Malasia - Timber company continues to deny workers union recognition

Sabah Forest Industries (SFI) filed a judicial review on 14 May 2015 seeking to quash a ministerial order on the eligibility of its employees to vote in a secret ballot on whether they wanted to be represented by the Sabah Timber Industry Employees Union (STIEU). SFI workers had been battling for 24 years for union recognition, but had been thwarted at every turn by the company’s legal manoeuvres. Two previous attempts to file for recognition, in 2003 under the now defunct Sabah Forest Industries Employees Union and in 2010 as STIEU, had ended with SFI management successfully filing for judicial review. Yet STIEU’s 2010 secret ballot results following its claim for recognition revealed it had the support of 85.9 per cent of SFI workers.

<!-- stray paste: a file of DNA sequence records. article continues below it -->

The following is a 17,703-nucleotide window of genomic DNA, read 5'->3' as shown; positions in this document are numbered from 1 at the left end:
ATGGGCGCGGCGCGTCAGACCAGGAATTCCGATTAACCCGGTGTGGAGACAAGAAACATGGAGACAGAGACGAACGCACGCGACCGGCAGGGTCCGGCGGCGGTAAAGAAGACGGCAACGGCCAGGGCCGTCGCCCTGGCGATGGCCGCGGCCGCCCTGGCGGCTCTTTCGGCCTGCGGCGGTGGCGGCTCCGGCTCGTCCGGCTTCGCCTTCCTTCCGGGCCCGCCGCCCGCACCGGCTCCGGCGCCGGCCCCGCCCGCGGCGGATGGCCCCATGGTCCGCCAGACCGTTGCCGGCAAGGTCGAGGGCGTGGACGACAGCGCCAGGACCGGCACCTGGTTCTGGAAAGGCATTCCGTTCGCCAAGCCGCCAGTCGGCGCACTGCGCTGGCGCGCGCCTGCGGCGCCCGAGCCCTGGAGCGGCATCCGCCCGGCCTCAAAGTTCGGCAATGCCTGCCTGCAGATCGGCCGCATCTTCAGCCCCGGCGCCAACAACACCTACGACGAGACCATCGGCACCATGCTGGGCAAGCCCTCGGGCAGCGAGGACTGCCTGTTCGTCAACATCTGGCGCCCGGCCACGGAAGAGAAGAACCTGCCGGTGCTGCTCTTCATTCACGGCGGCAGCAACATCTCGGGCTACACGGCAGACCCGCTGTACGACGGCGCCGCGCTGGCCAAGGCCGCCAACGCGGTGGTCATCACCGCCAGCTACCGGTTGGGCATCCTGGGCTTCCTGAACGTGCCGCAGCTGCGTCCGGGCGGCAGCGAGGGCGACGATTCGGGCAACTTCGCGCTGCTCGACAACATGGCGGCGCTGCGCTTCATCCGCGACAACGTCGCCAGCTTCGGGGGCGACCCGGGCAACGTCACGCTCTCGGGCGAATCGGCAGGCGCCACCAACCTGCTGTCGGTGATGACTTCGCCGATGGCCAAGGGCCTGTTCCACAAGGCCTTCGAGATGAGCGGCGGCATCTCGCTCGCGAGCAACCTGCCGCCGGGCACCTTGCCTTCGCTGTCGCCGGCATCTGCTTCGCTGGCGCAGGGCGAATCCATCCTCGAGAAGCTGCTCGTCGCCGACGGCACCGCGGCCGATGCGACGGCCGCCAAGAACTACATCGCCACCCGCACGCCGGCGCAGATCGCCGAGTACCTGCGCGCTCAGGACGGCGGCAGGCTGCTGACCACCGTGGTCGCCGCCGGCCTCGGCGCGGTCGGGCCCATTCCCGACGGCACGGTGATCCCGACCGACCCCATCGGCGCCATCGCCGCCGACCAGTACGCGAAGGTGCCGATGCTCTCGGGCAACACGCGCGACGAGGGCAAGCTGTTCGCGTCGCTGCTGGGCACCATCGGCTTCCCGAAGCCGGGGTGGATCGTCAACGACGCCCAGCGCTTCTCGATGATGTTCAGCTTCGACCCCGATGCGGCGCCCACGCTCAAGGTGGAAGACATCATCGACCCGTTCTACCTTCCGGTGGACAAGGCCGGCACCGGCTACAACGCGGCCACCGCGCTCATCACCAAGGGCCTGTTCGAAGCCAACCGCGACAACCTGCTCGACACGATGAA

Sadly a stark reminder of the need for a union to protect workers’ welfare came on 12 July 2015 when Yiki Janing, aged 51, died at the chip mill division at the SFI’s plant in Sipitang while operating machinery. SFI was accused of failing to install a fence on the conveyor machine, which caused the death of Mr. Yaning. In December 2015 the company was formally charged with failing to ensure its workers’ safety, health and welfare.

By the end of 2015 STIEU had still not achieved recognition. In the meantime, STIEU reported that SFI was trying to revive the defunct in-house union, and to urge some employees to file cases against STIEU leaders before the Trade Union Activities Department, in an effort to divide members and harass leaders.

Meanwhile, further to complaints filed by the Building and Wood Workers International (BWI), the company is under investigation by the Forest Stewardship Council (FSC) and Compliance Advisory Ombudsman of the World Bank for its anti-union practices and failure to comply with ILO Conventions 87 and 98 as required in certification systems and Performance Standards.

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